UK VOD TV review: The Leftovers Episode 4
Ivan Radford | On 09, Oct 2014Reading time: 4 mins
If you can say one thing for The Leftovers, it’s that it doesn’t shy away from symbolism. It may not like answers to its questions, but it loves to fill its screen with as much meaning as possible. So it’s no accident that we start Episode 4 in a doll factory, where heads, bodies, arms and feet are eerily assembled by machines and shipped out by the crate. A quick glance at the calendar should leave you in no doubt over where one of these plastic incarnations is headed: yes, it’s Christmas and this is our baby Jesus. A mass-produced Christ child, which, inevitably, disappears.
A miracle? No. Just some teenagers up to no good – including, it’s soon suggested, Kevin Garvey’s daughter, Jill. While the mayor assigns chief of police Kev to find the baby, we get to see where it ends up. A Viking-like burial, fuelled by booze and matches, starts off intriguing, until our lead kidnapper suddenly loses interest; despite the drunken hordes gathered around her and a Nerf gun, this is a ritual that has no significance.
Garvey, meanwhile, tackles the growing problem of the Guilty Remnant cult. Squaring off against Patti – the always intimidating Ann Dowd, fresh from her fantastic turn in Compliance – he begs them to cease their actions for the holidays so that people can heal, enjoy the upcoming town dance, and spend time with their family.
Patti gets out her pen and writes down the crucial blow of the week: “There is no family.”
It’s almost a shame to return to the Garvey household following last week’s superb story about Reverend Matthew. A string of standalone chapters within this universe would give each minor character more room to breathe – and stop the overall lack of progression from slumping into a malaise. But while this week’s episode is a clear shift down in gear, Lindelof and Elizabeth Peterson’s script finds enough nuggets of interest to keep the stagnating society engaging.
Thanks to Patti’s souring influence, exchanges between Kevin and ex-wife Laurie (now under Patti’s wing) have a complexity that makes up for the far less gripping scenes involving what turns out to be Kevin’s step-son, Tom. As repeated cut-aways show us, he’s still running with the pregnant Christine, trying to protect her from crazy men, under the orders of Holy Wayne – whose name, incidentally, contains the word “yawn”.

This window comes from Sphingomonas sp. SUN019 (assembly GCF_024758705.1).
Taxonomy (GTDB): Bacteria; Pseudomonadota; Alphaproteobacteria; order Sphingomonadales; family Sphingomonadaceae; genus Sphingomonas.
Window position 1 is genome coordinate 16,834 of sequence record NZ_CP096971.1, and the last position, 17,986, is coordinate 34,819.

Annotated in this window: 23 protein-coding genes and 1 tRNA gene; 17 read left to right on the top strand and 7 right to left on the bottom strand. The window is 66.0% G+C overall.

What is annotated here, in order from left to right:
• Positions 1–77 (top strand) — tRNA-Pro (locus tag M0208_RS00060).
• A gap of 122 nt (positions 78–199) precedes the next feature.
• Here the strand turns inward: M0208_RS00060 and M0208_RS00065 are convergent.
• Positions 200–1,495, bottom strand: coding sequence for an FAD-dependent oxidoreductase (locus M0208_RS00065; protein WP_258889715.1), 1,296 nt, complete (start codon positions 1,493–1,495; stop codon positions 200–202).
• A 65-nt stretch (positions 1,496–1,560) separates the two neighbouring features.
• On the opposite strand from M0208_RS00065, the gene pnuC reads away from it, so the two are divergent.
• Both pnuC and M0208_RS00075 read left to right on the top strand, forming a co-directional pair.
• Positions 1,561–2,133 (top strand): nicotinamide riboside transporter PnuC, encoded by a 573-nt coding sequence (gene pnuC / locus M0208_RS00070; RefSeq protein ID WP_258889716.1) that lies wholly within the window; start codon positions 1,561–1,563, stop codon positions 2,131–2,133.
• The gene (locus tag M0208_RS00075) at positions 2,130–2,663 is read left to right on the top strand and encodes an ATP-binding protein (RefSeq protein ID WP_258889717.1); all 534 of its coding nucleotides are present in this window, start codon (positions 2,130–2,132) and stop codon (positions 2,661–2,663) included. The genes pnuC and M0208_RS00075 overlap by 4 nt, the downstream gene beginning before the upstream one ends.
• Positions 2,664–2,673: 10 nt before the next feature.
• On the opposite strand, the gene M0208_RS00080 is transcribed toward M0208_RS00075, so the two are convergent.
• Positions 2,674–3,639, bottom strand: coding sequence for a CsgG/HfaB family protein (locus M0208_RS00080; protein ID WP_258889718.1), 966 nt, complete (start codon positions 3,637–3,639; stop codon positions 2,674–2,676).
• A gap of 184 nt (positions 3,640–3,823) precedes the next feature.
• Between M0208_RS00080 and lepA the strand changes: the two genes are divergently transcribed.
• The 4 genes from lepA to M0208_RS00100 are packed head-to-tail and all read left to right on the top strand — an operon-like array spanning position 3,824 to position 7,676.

At home, even the grumpy Jill is given a spark of intrigue thanks to the reveal of her Christmas present to Laurie (the always sorrowful Amy Brenneman): a token saying “Don’t forget us”.
Back with Patti, a photo of Laurie rams home the meaning of the already-plain note she gives to Kevin. Oh yes, The Leftovers likes its symbolism. And it wants everyone watching to know. But Episode 4 of Damon Lindelof’s series shows us just how little they now matter to the local community.
The baby Jesus might be found, but his discovery is received with little more than bored groans at the town dance. For Kevin, it’s a gesture to restore his own symbol as a figure of law and order, nothing more. Only Reverend Matthew seems to care, providing his own surrogate (a marked improvement upon the shop-bought babe). Meanwhile, we catch a glimpse of a truck load of Loved Ones – the replicas of missing people for burial introduced last week – spilled all over the road; hollow shells, not unlike the nativity’s centrepiece, that represent closure for those left behind. Or do they?
As gifts are tossed aside in the gutter, and the Guilty Remnant sneak into people’s homes to steal loved ones’ photos, we reflect on the episode’s title: B.J. and the A.C.. If “BJ” is the baby Jesus, is “AC” anti-Christ, a nod to the baby Christine is carrying inside her? You wouldn’t put it past The Leftovers. After all, it does like its symbolism. But for all its unsubtle signs, parallels and metaphors, the vanishing Jesus confirms Mapletown as a place where where bodies are as artificial as belief and where there is no family. Whether the departure was an act of God or not, miracles don’t happen much any more. Which begs the question: is it really Christmas at all?
Season 1 and 2 of The Leftovers available on Sky Box Sets. Not got Sky? You can watch The Leftovers online on with NOW TV, as part of a £7.99 monthly subscription that includes live and on-demand access to Sky Atlantic, Sky 1, FOX UK and more.
Where can I buy or rent The Leftovers online in the UK?
Photo: ©2015 Home Box Office, Inc. All rights reserved. HBO® and all related programs are the property of Home Box Office, Inc.